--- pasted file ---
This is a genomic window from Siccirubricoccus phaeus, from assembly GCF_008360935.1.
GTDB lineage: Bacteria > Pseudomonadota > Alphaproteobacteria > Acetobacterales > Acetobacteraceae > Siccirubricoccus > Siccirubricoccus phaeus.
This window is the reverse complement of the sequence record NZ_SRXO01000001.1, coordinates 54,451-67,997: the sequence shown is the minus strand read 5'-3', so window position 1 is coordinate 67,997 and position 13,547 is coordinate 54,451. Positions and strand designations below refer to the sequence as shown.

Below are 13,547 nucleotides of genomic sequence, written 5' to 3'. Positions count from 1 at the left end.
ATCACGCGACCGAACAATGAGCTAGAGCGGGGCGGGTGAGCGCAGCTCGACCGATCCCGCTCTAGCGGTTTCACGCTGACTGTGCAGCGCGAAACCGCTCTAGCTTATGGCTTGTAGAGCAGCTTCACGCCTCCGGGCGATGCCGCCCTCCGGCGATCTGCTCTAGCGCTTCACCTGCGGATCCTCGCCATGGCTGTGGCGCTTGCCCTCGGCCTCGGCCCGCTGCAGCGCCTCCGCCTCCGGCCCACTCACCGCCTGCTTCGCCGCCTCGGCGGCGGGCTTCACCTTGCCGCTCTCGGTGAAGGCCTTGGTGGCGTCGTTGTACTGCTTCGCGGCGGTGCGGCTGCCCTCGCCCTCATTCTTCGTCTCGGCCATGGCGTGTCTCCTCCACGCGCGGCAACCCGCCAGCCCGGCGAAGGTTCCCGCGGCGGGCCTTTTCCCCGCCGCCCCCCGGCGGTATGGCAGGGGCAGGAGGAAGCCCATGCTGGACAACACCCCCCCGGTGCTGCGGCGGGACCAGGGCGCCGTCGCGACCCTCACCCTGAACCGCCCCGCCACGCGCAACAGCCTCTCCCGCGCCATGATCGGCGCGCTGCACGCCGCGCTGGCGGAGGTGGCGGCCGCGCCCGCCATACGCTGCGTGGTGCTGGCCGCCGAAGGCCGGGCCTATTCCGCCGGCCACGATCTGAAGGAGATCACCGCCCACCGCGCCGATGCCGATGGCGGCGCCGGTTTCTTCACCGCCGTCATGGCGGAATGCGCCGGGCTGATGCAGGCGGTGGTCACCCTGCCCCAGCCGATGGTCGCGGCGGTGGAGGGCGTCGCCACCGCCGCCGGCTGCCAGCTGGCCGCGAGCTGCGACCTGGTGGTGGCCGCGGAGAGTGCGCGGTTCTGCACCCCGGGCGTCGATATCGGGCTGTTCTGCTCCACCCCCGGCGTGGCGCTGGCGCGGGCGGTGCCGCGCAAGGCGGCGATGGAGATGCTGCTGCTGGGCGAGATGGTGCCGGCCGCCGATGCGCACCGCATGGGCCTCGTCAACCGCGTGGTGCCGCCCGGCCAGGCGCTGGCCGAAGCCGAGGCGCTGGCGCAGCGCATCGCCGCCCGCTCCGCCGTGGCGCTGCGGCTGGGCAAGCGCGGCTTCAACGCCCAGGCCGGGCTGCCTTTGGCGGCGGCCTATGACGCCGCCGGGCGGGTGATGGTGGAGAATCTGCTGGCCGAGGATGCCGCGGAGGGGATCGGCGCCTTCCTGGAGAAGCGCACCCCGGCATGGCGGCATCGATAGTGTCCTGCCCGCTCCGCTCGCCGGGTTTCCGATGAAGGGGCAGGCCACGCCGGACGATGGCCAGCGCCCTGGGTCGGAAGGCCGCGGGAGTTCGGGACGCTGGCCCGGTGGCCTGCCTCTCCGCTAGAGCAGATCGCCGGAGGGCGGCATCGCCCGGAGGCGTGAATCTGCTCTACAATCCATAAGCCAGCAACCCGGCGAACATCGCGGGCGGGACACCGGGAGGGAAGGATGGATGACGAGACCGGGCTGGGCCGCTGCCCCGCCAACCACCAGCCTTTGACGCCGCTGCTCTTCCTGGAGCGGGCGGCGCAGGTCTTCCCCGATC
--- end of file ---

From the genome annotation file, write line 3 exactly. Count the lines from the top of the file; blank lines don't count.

This window is the reverse complement of the sequence record NZ_SRXO01000001.1, coordinates 54,451-67,997: the sequence shown is the minus strand read 5'-3', so window position 1 is coordinate 67,997 and position 13,547 is coordinate 54,451. Positions and strand designations below refer to the sequence as shown.